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MacElree v. Township of Middle Zoning Board

A-3348-06T2 (N.J. Super. App. Div. 2008) (Unpublished)

ZONING; CONSOLIDATION — The consolidation of existing lots, without the creation of new streets, is not considered a subdivision.

A property owner built twenty-five residential homes near a coastal area. Later, it sought to build housing on its remaining undeveloped eleven lots. Prior the property owner’s purchase of its property, the property was being prepared for construction at the same time that statutes regulating development near coastal areas were enacted. Since the construction preparation already had begun, the property was exempt from the statutes’ provisions. The municipal planning board approved the preliminary plan site, contingent on the availability of public water and sewage lines. A sewer system was later installed with the approval of the New Jersey Department of Environmental Protection (DEP) under the coastal protection statutes. When the property owner sought to build on the remaining eleven lots, the DEP told the property owner that its property would remain exempt from the coastal protection statutes for another five years on the condition that only seven houses would be build instead of eleven.

The municipality’s zoning officer issued zoning permits for the property owner’s revised proposal to build six homes on nine of the lots. At the zoning board hearing that followed, the proposal was challenged by three objectors, but the board approved the zoning officer’s decision. The objectors then sued to challenge the decision. Because the objectors’ action also included a number of claims against state and municipal agencies, the matter was transferred to the Appellate Division. A number of the claims were dismissed on the basis that they were barred by a previous consent order that had resolved previous claims brought by the objectors. The remaining claims were remanded back to the lower court which then dismissed them.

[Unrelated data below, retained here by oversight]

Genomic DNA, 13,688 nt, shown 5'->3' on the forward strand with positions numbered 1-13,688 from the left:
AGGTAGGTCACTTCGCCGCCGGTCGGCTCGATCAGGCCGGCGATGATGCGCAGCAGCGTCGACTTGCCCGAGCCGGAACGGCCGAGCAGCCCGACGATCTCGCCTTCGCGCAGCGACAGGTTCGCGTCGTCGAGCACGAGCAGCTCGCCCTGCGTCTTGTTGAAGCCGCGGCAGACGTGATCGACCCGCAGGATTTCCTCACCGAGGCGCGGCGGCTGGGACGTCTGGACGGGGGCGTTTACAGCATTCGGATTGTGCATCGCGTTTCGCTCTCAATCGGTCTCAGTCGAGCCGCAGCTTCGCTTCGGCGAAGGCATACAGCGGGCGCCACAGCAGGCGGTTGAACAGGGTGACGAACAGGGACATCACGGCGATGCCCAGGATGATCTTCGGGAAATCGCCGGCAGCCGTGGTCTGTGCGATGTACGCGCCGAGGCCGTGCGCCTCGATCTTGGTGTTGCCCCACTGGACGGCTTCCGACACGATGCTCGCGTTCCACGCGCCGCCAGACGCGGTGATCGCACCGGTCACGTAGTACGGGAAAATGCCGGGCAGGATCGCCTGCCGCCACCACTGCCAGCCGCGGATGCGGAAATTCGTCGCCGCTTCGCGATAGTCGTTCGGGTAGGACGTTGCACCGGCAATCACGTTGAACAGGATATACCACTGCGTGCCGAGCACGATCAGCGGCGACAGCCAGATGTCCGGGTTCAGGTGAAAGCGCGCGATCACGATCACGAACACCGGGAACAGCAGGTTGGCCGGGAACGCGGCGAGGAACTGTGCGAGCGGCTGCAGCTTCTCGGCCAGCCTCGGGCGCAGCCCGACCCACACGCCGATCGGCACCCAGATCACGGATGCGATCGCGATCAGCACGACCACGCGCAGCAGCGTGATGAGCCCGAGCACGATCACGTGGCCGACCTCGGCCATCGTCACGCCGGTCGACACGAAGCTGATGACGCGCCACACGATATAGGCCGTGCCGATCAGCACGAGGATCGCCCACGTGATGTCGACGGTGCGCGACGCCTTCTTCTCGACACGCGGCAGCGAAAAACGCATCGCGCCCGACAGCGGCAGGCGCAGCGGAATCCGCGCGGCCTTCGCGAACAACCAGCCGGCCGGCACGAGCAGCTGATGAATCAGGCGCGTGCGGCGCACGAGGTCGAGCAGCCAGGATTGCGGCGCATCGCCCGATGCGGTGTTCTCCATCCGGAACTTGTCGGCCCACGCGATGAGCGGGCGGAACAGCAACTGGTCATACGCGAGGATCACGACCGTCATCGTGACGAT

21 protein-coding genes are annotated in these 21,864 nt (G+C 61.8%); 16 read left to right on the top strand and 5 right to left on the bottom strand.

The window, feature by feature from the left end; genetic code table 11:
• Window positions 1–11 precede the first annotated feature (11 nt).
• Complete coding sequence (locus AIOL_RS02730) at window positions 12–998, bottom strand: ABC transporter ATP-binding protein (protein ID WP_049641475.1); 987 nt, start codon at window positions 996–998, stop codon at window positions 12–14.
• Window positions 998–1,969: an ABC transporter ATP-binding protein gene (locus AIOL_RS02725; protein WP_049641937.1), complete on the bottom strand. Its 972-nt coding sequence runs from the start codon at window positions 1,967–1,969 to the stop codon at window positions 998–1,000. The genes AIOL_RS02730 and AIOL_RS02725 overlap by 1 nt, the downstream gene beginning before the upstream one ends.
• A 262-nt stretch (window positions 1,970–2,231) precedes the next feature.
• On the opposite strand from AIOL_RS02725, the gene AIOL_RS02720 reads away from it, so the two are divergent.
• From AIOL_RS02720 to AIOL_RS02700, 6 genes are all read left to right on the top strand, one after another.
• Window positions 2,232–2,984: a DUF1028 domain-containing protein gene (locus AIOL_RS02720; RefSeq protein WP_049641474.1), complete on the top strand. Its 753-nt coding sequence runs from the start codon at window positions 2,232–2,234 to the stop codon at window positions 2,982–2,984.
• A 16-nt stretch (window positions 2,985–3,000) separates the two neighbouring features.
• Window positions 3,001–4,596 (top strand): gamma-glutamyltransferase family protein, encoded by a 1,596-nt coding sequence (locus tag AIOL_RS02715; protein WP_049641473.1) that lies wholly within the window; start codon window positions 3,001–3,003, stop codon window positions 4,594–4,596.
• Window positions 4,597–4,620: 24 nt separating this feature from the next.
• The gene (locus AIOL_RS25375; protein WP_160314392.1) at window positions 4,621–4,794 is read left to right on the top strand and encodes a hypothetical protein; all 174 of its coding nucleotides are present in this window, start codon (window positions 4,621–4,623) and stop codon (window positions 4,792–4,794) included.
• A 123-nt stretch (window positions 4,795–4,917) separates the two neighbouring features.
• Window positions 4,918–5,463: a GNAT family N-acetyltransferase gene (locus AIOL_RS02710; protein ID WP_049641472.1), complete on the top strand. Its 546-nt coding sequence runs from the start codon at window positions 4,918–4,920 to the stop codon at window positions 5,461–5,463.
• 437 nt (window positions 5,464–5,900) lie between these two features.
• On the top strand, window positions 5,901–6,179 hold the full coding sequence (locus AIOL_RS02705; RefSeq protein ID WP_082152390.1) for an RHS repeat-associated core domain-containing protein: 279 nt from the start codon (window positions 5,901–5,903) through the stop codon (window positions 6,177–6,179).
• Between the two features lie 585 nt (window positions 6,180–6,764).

On further appeal, the Appellate Division rejected the objectors’ argument that because a reestablished boundary line between the high water line and the property reduced the size of the property, eight of the remaining lots no longer met the minimum lot size requirement of the zoning ordinance. The Court pointed out that the zoning board had approved merging the eight non-conforming lots into four conforming lots and disagreed with the objectors that an application for a re-subdivision of the property was required for the mergers. In addition, the Court pointed out that if the existing lots were consolidated but no new streets were created, this was not considered a subdivision. The objectors’ argument that the proposed sewer line hook-up violated a municipal resolution prohibiting permits for sewer lines in, or within fifty feet of, a wetland was also rejected. The Court found that the zoning ordinance was preempted by New Jersey’s freshwater protection statutes and the subject matter was delegated to the DEP. It also found, in agreement with the lower court, that claims regarding earlier subdivision approvals were barred by the previous consent order. Based on its findings and conclusions, the Court affirmed the board’s approval of the property owner’s application.


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